Fundamentally, McDonnell’s plan has two big positives. It might just pander to enough of the half wits in the General Assembly to pass. Everyone hates it but nobody hates it enough to kill it. Maybe. It also automatically inflates with the general rise in prices. Since most members of The Imperial Clown Show in Richmond can’t understand inflation they don’t understand this benefit either.

      In a state with a competent legislature this proposed plan might not be good enough. However, in Virginia, it is better than anything that anyone else has on the table.

      Finally, the Republicans have the most to gain by passage and the most to lose by failure. Passage establishes Bob McDonnell and the Republicans as pragmatists who can get things done (even if they tend to lose their minds on odd social issues). It also keeps Hampton Roads in the Republican camp. The Democrats can legitimately point to the alternate ideas they have tried to pass. This is not their proposal and turning Hampton Roads bluer is in their interests, But, they really have to mind their p’s and q’s in their stronghold of congestion plagued NoVa. If they appear to be “the party of no” on transportation they might pay the price in NoVa this November.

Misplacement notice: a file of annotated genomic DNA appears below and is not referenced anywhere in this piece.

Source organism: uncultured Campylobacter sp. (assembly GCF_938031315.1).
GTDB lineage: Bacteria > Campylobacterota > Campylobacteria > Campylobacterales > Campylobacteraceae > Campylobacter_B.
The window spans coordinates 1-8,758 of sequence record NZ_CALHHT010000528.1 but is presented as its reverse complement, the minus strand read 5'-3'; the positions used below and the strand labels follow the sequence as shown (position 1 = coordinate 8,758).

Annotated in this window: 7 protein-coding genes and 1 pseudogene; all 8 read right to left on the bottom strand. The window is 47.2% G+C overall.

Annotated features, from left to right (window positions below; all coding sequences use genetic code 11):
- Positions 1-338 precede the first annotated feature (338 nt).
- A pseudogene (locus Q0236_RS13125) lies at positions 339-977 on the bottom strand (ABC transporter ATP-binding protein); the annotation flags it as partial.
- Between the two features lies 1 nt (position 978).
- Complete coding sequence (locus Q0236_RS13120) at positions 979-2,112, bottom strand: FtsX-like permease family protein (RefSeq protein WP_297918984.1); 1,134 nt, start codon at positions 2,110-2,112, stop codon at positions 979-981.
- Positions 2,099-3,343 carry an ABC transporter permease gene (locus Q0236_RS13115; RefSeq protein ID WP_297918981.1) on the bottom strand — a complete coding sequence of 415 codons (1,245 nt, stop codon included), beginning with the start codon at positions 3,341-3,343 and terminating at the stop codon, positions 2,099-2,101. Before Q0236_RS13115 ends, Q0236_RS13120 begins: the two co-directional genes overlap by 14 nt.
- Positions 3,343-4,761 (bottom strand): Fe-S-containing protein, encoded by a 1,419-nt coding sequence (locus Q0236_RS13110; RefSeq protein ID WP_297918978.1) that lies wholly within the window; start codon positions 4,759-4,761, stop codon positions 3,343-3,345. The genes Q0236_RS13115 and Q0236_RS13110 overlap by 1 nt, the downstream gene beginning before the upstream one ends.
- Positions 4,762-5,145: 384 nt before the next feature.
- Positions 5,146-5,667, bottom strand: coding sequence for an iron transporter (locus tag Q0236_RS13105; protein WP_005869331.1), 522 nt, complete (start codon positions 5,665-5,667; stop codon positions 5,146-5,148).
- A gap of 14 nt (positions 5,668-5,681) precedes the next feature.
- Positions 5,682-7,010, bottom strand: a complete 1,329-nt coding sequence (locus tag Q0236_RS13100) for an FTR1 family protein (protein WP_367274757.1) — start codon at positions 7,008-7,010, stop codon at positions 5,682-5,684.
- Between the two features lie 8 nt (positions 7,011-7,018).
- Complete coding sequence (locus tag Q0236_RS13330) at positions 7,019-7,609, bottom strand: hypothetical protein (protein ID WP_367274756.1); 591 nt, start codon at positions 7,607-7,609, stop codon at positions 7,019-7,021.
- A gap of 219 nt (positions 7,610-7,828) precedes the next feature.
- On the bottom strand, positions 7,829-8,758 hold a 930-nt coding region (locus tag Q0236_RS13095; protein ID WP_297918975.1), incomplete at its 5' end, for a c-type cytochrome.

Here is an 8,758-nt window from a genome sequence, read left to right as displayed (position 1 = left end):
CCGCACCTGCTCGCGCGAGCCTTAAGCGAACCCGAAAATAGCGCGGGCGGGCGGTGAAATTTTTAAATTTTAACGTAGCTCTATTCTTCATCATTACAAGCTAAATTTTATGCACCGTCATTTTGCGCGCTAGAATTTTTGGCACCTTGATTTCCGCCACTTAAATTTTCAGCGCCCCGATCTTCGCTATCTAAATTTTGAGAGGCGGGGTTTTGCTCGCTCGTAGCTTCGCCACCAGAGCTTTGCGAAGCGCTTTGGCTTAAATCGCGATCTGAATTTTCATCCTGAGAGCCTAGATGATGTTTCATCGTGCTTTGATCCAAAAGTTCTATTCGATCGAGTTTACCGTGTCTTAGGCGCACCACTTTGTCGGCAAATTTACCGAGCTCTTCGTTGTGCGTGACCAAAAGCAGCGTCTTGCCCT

• Mike Barrett

        Yes, I get that, and in one of my recent posts, I have actually said that this is the only reason that McDonnell has put forth this tepid plan; that is, to hope that democrats kill it so he can at least blame them for the problems with transportation. But when you subtract the internet tax fairytale from the total revenue, this plan raises a bit over $2 B in five years, hardly enough for one year, must less five. Now some may claim this represents progress, put if we pass transportation increases in Virginia every two decades, this plan will witness the collapse of much of our infrastructure.